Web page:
Her computer science degree was extremely demanding, but she knew that it would open doors for her down the line. She talked her way into a traditional animation course in the art department at Harvard. 


She took on Macromedia internships making animations for the phone company and a safety video for a Chilean copper mine. It was hard work but in the right direction. Eventually, her combined skills brought her to Pixar.

Creating Magic

At the Oscars

Danielle considers herself lucky because she was hired when the computer animation world was still taking shape. Just as she was trying to mold herself into the ideal animator, Pixar was trying to figure out to hire them. 


The teams creating movies like A Bug’s Life and Toy Story 2 were still figuring out movies like that should even be made. She loved it. One of Danielle’s early roles was generating images as they came out of each department. 


She watched them become more real with each step: empty sets, then basic characters, then animation, and so on. But when they added light, she felt the magic again. It was the moment when the world became real. 


The process took a lot of math and a huge amount of technical skill, but it also took an artist’s eye and instincts. 


As she developed in and eventually led, lighting and photography at Pixar, she found her place. It wasn’t about flipping between being an artist and a scientist, but the completely intermingled experience of getting to be both at once.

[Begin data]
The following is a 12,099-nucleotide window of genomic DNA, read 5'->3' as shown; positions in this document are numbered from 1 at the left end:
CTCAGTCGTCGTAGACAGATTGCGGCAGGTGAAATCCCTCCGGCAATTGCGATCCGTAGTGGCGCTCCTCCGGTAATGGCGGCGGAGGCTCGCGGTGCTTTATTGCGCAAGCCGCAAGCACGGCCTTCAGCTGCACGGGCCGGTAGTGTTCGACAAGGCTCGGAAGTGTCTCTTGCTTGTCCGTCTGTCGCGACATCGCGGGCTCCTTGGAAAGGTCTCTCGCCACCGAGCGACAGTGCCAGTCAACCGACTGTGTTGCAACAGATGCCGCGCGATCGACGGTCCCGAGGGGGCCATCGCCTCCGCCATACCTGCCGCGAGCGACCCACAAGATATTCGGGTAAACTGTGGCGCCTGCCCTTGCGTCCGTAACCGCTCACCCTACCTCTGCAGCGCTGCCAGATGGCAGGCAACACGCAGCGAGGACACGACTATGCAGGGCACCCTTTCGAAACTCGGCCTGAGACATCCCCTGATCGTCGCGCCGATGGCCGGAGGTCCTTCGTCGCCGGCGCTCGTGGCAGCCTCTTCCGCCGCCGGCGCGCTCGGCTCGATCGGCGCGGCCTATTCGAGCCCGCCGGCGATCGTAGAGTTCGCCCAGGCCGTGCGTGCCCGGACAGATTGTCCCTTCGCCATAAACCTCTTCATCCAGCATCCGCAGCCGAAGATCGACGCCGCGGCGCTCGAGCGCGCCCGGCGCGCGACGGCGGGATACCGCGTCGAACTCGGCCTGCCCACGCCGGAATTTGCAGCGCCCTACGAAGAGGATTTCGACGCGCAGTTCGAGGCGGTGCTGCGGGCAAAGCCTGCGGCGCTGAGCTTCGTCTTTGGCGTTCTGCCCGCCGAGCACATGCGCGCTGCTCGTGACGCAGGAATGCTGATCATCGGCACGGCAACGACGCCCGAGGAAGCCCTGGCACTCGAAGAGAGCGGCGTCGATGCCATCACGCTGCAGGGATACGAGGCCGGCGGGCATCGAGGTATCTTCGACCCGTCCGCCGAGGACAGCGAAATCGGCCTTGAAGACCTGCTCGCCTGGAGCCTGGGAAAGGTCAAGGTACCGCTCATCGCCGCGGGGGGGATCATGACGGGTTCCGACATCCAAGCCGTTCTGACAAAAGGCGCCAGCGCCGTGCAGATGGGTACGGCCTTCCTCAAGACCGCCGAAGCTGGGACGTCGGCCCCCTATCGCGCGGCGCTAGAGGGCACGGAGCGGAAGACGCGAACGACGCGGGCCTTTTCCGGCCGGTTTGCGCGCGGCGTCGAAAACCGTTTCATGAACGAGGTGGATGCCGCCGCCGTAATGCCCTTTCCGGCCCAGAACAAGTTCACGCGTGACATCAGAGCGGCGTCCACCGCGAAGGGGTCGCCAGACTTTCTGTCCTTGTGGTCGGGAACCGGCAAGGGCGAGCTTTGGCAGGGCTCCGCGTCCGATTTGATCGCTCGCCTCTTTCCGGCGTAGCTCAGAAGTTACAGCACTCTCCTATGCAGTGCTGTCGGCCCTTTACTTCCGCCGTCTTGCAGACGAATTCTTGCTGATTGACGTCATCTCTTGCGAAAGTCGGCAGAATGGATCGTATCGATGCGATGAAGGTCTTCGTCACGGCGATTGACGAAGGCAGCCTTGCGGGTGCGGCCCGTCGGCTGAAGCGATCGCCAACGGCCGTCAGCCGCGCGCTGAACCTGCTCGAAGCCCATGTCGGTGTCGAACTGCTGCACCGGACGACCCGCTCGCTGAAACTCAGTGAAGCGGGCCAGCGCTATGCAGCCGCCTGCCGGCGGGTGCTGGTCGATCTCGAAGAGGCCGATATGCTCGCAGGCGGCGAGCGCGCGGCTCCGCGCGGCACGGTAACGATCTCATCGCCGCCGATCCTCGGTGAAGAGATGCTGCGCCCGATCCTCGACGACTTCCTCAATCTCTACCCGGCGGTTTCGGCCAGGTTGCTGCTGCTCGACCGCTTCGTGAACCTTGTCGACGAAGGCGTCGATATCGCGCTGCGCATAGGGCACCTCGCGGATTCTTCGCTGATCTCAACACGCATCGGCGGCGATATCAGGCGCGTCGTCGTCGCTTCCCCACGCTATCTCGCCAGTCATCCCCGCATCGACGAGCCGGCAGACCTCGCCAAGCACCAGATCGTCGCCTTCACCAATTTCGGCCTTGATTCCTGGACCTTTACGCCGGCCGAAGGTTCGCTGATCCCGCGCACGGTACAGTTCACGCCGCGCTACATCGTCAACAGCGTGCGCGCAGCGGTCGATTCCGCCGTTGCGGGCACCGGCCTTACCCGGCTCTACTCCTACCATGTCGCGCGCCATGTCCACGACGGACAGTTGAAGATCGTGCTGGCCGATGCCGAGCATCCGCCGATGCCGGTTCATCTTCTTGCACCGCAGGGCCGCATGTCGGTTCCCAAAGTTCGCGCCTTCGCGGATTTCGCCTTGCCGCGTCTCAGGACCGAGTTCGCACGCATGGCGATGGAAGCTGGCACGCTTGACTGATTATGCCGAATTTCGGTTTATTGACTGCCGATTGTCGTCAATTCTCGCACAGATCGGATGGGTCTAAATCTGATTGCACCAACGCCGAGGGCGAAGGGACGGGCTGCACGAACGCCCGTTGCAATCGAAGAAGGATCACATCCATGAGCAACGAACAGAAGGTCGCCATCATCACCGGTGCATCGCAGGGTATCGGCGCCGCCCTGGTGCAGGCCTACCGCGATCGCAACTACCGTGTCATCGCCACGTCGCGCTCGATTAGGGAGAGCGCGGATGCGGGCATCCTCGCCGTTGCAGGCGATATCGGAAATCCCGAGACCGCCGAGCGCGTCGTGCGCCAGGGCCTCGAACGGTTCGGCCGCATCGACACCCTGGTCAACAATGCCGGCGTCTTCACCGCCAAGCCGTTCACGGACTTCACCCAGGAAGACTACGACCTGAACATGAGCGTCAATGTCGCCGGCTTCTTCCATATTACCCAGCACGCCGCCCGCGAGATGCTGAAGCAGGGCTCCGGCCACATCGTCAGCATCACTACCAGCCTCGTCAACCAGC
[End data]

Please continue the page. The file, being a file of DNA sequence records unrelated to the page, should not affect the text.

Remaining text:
Like art, science seemed like a great way to explore interesting ideas and create new things.

Danielle with her 20th year at Pixar Woody Statue

When looking back at the winding path she took, Danielle recognizes some things she wishes her younger self would have known. “You’re going to get the message that what you do is fit in,” Danielle said. “But the things that are different about you are actually the things that will be celebrated about you later in life and make you interesting.” For any of us, understanding that idea can be part of our own magic.

You're going to get the message that what you have to do is fit in. But the things that are different about you are actually the things that will be celebrated about you later in life and make you interesting."

Reviewing lighting for the movie Coco

Click here to purchase this issue for a kid who aspires to become a cinematographer and loves animation.


Read More about Daniel and her work here.


  • Amanda Baker, Ph.D.
    Amanda is a scholarly publishing professional and science writer. Whether writing articles for interested kids or helping researchers publish their latest books, she has a passion for communicating the latest discoveries to curious readers from college campuses to K-12 classrooms. Her academic and professional careers have pursued a commitment to lifelong learning across the academic spectrum – including a Ph.D. from Cornell’s Department of Earth and Atmospheric Science and undergraduate majors in geology, psychology, and German at Bucknell University. She loves writing for SMORE, because every issue is a chance to tell someone else's story – from physicists to podcasters, public health experts to programmers – and introduce the readers of Smore to who they are and what they do.